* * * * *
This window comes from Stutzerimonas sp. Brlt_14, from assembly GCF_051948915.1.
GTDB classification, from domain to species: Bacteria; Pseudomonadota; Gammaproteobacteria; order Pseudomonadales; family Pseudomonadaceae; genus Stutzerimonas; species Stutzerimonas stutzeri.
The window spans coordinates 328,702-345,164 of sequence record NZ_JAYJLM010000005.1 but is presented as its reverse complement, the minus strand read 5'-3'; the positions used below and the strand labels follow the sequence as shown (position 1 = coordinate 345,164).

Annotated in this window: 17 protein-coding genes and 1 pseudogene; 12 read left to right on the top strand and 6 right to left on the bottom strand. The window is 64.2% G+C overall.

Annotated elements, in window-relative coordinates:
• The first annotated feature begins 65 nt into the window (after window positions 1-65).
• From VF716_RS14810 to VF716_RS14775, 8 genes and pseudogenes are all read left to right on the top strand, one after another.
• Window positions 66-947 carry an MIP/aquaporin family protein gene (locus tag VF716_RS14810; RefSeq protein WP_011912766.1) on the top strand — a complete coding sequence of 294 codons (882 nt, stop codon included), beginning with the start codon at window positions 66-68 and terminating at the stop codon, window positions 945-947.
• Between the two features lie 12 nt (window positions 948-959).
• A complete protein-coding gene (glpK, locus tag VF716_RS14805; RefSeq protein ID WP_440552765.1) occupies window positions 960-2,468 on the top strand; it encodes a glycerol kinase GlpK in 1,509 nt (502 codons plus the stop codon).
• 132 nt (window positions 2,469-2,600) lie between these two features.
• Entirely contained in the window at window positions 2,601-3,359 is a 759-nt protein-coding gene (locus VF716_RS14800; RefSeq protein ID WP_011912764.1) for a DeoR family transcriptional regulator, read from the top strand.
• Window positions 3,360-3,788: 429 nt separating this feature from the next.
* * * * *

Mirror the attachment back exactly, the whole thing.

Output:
This window comes from Stutzerimonas sp. Brlt_14, from assembly GCF_051948915.1.
GTDB classification, from domain to species: Bacteria; Pseudomonadota; Gammaproteobacteria; order Pseudomonadales; family Pseudomonadaceae; genus Stutzerimonas; species Stutzerimonas stutzeri.
The window spans coordinates 328,702-345,164 of sequence record NZ_JAYJLM010000005.1 but is presented as its reverse complement, the minus strand read 5'-3'; the positions used below and the strand labels follow the sequence as shown (position 1 = coordinate 345,164).

Annotated in this window: 17 protein-coding genes and 1 pseudogene; 12 read left to right on the top strand and 6 right to left on the bottom strand. The window is 64.2% G+C overall.

Annotated elements, in window-relative coordinates:
• The first annotated feature begins 65 nt into the window (after window positions 1-65).
• From VF716_RS14810 to VF716_RS14775, 8 genes and pseudogenes are all read left to right on the top strand, one after another.
• Window positions 66-947 carry an MIP/aquaporin family protein gene (locus tag VF716_RS14810; RefSeq protein WP_011912766.1) on the top strand — a complete coding sequence of 294 codons (882 nt, stop codon included), beginning with the start codon at window positions 66-68 and terminating at the stop codon, window positions 945-947.
• Between the two features lie 12 nt (window positions 948-959).
• A complete protein-coding gene (glpK, locus tag VF716_RS14805; RefSeq protein ID WP_440552765.1) occupies window positions 960-2,468 on the top strand; it encodes a glycerol kinase GlpK in 1,509 nt (502 codons plus the stop codon).
• 132 nt (window positions 2,469-2,600) lie between these two features.
• Entirely contained in the window at window positions 2,601-3,359 is a 759-nt protein-coding gene (locus VF716_RS14800; RefSeq protein ID WP_011912764.1) for a DeoR family transcriptional regulator, read from the top strand.
• Window positions 3,360-3,788: 429 nt separating this feature from the next.